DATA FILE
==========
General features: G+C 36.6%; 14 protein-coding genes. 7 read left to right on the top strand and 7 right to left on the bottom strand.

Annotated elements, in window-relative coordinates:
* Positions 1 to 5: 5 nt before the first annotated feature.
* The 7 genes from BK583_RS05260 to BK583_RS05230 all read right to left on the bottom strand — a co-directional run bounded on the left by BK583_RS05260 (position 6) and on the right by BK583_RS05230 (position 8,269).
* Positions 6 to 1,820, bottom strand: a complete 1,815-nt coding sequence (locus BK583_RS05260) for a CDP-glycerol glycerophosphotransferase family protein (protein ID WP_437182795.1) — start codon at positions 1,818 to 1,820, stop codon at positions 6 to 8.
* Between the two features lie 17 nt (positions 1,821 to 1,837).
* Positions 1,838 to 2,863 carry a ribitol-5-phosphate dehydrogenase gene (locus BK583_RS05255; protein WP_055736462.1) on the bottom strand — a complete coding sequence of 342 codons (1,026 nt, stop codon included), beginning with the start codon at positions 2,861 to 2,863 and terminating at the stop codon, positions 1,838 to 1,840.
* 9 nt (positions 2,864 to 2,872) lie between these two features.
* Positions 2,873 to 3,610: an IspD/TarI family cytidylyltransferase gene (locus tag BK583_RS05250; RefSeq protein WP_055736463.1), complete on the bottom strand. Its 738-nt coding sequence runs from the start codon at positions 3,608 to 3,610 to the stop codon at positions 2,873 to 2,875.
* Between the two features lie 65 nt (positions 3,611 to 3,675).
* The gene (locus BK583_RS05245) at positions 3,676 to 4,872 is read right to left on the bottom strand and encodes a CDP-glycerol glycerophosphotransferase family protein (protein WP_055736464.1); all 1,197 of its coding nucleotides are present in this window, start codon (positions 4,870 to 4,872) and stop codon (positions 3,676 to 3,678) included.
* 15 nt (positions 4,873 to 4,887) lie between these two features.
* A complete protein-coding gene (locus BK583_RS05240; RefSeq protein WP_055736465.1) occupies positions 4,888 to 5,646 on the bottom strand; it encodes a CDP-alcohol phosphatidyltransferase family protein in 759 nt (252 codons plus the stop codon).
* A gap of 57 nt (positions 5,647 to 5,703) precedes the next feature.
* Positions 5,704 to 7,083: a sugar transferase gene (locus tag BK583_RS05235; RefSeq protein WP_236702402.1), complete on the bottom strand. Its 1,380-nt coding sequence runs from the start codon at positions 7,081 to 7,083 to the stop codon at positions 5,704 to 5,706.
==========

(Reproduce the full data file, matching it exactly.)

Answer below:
General features: G+C 36.6%; 14 protein-coding genes. 7 read left to right on the top strand and 7 right to left on the bottom strand.

Annotated elements, in window-relative coordinates:
* Positions 1 to 5: 5 nt before the first annotated feature.
* The 7 genes from BK583_RS05260 to BK583_RS05230 all read right to left on the bottom strand — a co-directional run bounded on the left by BK583_RS05260 (position 6) and on the right by BK583_RS05230 (position 8,269).
* Positions 6 to 1,820, bottom strand: a complete 1,815-nt coding sequence (locus BK583_RS05260) for a CDP-glycerol glycerophosphotransferase family protein (protein ID WP_437182795.1) — start codon at positions 1,818 to 1,820, stop codon at positions 6 to 8.
* Between the two features lie 17 nt (positions 1,821 to 1,837).
* Positions 1,838 to 2,863 carry a ribitol-5-phosphate dehydrogenase gene (locus BK583_RS05255; protein WP_055736462.1) on the bottom strand — a complete coding sequence of 342 codons (1,026 nt, stop codon included), beginning with the start codon at positions 2,861 to 2,863 and terminating at the stop codon, positions 1,838 to 1,840.
* 9 nt (positions 2,864 to 2,872) lie between these two features.
* Positions 2,873 to 3,610: an IspD/TarI family cytidylyltransferase gene (locus tag BK583_RS05250; RefSeq protein WP_055736463.1), complete on the bottom strand. Its 738-nt coding sequence runs from the start codon at positions 3,608 to 3,610 to the stop codon at positions 2,873 to 2,875.
* Between the two features lie 65 nt (positions 3,611 to 3,675).
* The gene (locus BK583_RS05245) at positions 3,676 to 4,872 is read right to left on the bottom strand and encodes a CDP-glycerol glycerophosphotransferase family protein (protein WP_055736464.1); all 1,197 of its coding nucleotides are present in this window, start codon (positions 4,870 to 4,872) and stop codon (positions 3,676 to 3,678) included.
* 15 nt (positions 4,873 to 4,887) lie between these two features.
* A complete protein-coding gene (locus BK583_RS05240; RefSeq protein WP_055736465.1) occupies positions 4,888 to 5,646 on the bottom strand; it encodes a CDP-alcohol phosphatidyltransferase family protein in 759 nt (252 codons plus the stop codon).
* A gap of 57 nt (positions 5,647 to 5,703) precedes the next feature.
* Positions 5,704 to 7,083: a sugar transferase gene (locus tag BK583_RS05235; RefSeq protein WP_236702402.1), complete on the bottom strand. Its 1,380-nt coding sequence runs from the start codon at positions 7,081 to 7,083 to the stop codon at positions 5,704 to 5,706.